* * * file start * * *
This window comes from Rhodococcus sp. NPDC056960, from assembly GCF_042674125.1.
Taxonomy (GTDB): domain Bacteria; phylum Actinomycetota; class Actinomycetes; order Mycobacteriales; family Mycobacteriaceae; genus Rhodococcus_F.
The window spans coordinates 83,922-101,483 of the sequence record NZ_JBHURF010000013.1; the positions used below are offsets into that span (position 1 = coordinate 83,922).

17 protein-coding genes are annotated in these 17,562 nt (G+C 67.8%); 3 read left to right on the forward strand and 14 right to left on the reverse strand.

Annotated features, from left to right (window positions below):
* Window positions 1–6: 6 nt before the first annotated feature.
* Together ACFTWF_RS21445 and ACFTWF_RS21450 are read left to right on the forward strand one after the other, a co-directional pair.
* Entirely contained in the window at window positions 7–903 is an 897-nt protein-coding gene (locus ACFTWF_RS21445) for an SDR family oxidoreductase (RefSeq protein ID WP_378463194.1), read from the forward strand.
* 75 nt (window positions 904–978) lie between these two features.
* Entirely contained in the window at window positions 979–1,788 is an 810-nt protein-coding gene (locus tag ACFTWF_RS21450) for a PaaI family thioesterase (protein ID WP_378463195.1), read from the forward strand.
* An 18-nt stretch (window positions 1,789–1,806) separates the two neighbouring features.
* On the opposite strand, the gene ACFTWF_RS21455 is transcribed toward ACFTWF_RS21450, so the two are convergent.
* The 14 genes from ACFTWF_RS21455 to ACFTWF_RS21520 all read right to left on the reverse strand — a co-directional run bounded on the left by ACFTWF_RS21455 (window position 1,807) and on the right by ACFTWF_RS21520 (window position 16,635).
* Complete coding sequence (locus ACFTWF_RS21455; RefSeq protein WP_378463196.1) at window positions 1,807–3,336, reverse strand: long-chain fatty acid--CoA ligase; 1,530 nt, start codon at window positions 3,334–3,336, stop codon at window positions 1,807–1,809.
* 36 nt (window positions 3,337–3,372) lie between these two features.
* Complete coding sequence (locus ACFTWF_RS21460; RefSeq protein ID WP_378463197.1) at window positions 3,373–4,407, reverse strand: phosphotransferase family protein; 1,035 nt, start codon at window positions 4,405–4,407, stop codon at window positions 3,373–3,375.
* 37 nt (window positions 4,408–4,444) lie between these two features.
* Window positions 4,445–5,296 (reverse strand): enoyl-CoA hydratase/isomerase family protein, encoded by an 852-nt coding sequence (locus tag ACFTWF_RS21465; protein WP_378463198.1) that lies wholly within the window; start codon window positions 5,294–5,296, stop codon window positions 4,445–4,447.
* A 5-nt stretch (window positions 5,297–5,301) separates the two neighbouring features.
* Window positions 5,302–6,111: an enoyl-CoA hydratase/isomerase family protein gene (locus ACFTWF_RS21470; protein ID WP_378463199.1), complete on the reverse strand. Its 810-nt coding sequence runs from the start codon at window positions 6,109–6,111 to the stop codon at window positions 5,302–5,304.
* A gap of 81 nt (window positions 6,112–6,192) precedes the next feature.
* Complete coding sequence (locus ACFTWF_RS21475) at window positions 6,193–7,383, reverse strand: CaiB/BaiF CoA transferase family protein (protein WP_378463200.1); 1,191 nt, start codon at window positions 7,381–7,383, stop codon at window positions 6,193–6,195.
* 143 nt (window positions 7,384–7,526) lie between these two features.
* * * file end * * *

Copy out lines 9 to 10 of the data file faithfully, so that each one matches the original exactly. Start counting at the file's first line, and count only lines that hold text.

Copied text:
* 75 nt (window positions 904–978) lie between these two features.
* Entirely contained in the window at window positions 979–1,788 is an 810-nt protein-coding gene (locus tag ACFTWF_RS21450) for a PaaI family thioesterase (protein ID WP_378463195.1), read from the forward strand.